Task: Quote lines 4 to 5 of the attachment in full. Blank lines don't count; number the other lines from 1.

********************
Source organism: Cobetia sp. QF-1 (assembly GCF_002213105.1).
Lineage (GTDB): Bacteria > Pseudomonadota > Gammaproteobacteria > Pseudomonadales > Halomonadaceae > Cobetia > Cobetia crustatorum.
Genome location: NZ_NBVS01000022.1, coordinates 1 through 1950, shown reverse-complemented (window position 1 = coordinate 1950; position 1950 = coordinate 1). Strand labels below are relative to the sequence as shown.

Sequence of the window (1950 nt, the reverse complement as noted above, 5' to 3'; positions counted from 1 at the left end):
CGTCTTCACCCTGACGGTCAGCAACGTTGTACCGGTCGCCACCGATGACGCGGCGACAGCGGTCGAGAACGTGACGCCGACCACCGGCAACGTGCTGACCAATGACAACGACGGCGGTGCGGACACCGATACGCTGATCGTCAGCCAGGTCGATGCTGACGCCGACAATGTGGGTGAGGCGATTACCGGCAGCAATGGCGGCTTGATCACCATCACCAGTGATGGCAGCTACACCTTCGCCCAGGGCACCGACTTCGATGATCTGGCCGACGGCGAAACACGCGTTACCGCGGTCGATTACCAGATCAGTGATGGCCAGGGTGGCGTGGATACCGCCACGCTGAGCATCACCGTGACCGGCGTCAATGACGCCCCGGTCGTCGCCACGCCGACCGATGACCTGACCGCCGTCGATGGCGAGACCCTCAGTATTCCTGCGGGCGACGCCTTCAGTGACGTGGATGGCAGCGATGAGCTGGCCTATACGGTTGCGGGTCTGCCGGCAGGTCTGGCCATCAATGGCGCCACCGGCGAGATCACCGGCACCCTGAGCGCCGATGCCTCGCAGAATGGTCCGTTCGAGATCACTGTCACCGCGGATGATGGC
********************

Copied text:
Sequence of the window (1950 nt, the reverse complement as noted above, 5' to 3'; positions counted from 1 at the left end):
CGTCTTCACCCTGACGGTCAGCAACGTTGTACCGGTCGCCACCGATGACGCGGCGACAGCGGTCGAGAACGTGACGCCGACCACCGGCAACGTGCTGACCAATGACAACGACGGCGGTGCGGACACCGATACGCTGATCGTCAGCCAGGTCGATGCTGACGCCGACAATGTGGGTGAGGCGATTACCGGCAGCAATGGCGGCTTGATCACCATCACCAGTGATGGCAGCTACACCTTCGCCCAGGGCACCGACTTCGATGATCTGGCCGACGGCGAAACACGCGTTACCGCGGTCGATTACCAGATCAGTGATGGCCAGGGTGGCGTGGATACCGCCACGCTGAGCATCACCGTGACCGGCGTCAATGACGCCCCGGTCGTCGCCACGCCGACCGATGACCTGACCGCCGTCGATGGCGAGACCCTCAGTATTCCTGCGGGCGACGCCTTCAGTGACGTGGATGGCAGCGATGAGCTGGCCTATACGGTTGCGGGTCTGCCGGCAGGTCTGGCCATCAATGGCGCCACCGGCGAGATCACCGGCACCCTGAGCGCCGATGCCTCGCAGAATGGTCCGTTCGAGATCACTGTCACCGCGGATGATGGC